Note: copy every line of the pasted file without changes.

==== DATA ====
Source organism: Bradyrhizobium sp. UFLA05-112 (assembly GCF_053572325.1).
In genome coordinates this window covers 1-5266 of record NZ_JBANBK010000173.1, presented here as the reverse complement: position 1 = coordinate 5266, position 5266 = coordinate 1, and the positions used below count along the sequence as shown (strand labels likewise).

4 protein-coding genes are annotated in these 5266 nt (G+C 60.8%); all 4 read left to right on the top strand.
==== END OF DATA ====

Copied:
Source organism: Bradyrhizobium sp. UFLA05-112 (assembly GCF_053572325.1).
In genome coordinates this window covers 1-5266 of record NZ_JBANBK010000173.1, presented here as the reverse complement: position 1 = coordinate 5266, position 5266 = coordinate 1, and the positions used below count along the sequence as shown (strand labels likewise).

4 protein-coding genes are annotated in these 5266 nt (G+C 60.8%); all 4 read left to right on the top strand.